I am trying out the timeout command and would like to know if there is a kill signal that a GUI program, whether a graphics desktop or a terminal program will treat as the user terminating the program from the UI, like a File| Exit command or clicking the X button on the window, thus prompting the use to save any open files.

kill -l displays over 64 options. Are any of them either alone in combination equivalent to a GUI option to terminate?

I have tried with nano as an example, but the options I have tried so far don't work except SIGTERM.

  • Depends on the application and window manager I guess but SIGINT should amount to the same thing.
    – goldilocks
    Aug 2, 2014 at 15:53
  • The question is not a duplicate of the others,and I am interested in the general case of all programs, not just graphics desktop based GUI programs. nano is not a graphical desktop program. I am interested in knowning if there is a command that Linux programs, whether graphical desktops or not, are required to treat as the equivalent of the user quitting it from the menu, or a key combination, either as an accepted standard or a respected convention. The vote to close is not applicable here.
    – vfclists
    Aug 2, 2014 at 16:41
  • 1
    No, there isn't any such thing. SIGINT might do it for some applications, but many will just use the default handler that just terminates the program. Quitting from the menu causes the program to exit cleanly, which may require extra processing that the default handler doesn't do.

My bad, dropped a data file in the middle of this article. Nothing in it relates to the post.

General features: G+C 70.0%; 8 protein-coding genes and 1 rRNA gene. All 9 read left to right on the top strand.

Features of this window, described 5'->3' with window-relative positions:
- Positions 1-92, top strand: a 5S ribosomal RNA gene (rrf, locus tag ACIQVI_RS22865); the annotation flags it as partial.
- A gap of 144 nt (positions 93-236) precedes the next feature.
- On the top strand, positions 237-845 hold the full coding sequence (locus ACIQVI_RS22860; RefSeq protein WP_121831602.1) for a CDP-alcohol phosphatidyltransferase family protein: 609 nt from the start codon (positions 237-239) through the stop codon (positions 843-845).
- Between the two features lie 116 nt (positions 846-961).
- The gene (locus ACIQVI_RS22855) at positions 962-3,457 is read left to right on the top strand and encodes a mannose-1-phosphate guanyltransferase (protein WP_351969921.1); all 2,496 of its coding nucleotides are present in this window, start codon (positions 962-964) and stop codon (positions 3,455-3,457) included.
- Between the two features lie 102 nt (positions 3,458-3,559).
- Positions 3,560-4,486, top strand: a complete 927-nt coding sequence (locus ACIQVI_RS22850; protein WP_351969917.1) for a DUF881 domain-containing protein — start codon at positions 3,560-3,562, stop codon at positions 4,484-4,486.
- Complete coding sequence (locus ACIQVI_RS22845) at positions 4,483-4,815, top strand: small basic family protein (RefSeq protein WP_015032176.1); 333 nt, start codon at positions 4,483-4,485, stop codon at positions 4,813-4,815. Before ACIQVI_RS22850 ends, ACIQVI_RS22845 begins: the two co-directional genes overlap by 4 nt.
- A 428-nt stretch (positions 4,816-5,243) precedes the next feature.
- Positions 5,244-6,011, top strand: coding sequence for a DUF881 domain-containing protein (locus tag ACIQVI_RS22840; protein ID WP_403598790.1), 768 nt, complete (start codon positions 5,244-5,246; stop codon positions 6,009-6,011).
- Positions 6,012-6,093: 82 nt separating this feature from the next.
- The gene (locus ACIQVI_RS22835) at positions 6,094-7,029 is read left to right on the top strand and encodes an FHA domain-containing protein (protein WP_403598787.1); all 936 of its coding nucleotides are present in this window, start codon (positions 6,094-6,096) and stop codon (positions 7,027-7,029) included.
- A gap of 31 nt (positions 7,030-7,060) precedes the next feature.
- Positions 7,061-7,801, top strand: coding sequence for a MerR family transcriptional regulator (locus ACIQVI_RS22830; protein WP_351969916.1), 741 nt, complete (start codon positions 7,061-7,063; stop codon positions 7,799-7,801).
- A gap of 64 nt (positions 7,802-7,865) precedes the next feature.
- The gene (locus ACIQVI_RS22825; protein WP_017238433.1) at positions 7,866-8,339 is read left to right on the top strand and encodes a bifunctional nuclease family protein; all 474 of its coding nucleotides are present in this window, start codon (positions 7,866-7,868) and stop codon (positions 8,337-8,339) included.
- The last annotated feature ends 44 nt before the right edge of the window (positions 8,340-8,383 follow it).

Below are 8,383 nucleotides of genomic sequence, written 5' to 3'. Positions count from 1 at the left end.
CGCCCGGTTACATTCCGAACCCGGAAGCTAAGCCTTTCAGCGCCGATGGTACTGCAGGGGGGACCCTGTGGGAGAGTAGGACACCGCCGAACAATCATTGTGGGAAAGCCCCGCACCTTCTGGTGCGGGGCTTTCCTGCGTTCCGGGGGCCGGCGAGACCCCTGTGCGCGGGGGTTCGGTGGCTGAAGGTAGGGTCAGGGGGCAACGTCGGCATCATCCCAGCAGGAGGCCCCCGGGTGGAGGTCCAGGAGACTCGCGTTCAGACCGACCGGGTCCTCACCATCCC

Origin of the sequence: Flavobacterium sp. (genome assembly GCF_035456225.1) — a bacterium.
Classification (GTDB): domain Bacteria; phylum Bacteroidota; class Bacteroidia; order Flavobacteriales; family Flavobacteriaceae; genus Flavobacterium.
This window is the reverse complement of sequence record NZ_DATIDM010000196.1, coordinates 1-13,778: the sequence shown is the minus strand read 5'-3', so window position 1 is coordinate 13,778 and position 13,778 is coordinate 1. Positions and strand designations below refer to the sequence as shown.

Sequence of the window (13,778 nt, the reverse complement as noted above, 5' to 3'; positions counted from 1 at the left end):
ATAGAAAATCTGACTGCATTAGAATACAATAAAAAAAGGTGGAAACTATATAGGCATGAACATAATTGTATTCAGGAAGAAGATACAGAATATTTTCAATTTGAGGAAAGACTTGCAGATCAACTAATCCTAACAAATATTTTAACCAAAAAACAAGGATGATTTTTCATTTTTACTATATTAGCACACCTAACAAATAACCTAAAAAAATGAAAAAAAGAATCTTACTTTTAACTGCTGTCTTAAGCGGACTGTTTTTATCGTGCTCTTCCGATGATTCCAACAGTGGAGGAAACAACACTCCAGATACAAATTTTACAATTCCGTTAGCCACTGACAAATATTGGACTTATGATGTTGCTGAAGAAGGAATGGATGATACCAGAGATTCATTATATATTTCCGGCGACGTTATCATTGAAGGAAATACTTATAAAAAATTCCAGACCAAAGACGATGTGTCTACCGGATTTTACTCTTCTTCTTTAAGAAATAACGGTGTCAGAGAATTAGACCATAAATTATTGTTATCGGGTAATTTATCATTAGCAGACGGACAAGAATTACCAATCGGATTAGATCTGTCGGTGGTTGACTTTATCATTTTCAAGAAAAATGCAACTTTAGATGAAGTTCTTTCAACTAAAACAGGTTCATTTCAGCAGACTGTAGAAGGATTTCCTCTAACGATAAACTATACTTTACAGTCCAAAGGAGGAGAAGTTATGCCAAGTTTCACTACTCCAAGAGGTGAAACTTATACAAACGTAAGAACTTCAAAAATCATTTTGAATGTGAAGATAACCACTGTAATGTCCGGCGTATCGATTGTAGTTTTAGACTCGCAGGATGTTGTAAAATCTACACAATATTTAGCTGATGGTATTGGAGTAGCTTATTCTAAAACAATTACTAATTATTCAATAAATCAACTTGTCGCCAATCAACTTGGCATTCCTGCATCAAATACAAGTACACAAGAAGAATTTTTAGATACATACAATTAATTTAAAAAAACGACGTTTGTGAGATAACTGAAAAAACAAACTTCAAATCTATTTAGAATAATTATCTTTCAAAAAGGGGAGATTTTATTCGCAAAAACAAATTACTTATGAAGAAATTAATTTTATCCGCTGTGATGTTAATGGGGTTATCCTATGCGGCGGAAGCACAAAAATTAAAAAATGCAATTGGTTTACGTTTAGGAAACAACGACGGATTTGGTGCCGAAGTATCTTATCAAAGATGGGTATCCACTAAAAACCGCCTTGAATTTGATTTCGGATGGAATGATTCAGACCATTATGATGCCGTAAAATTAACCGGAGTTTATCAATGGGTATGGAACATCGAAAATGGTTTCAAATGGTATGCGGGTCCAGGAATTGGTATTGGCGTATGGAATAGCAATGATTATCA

– Barmar
    Aug 3, 2014 at 9:45

1 Answer 1


No. The main signals which are conventionally used by a user to kill a process are:

  • SIGINT (sent by Ctrl+C in a terminal) — abort the current operation and go to the toplevel interactive loop. If the program doesn't have a toplevel interactive loop, kill the program.
  • SIGTERM — stop the program cleanly. This may do an emergency save.
  • SIGHUP — sent by the system to a program running on a terminal when the terminal goes away. Usually handled like SIGTERM.
  • SIGQUIT (sent by Ctrl+\ in a terminal) — die without any cleanup and dump core (for debugging).
  • SIGKILL — the program dies and doesn't get a chance to do any cleanup.

None of these have a conventional meaning whereby the program would prompt the user for anything. It could make sense for a program to prompt on SIGTERM, but I can't think of a program that does it. Some programs do prompt on SIGINT, offering a choice to return to toplevel or exit the program or enter a debugging mode. Generally speaking, the assumption when a program receives SIGTERM is that the user isn't in front of the console to interact with the program, or that the program isn't responding — otherwise the user would be using the interactive controls instead of sending a signal.

GUI events such as clicking on the x button in the window title bar don't send a signal, they send an event on the normal X11 communication channel.

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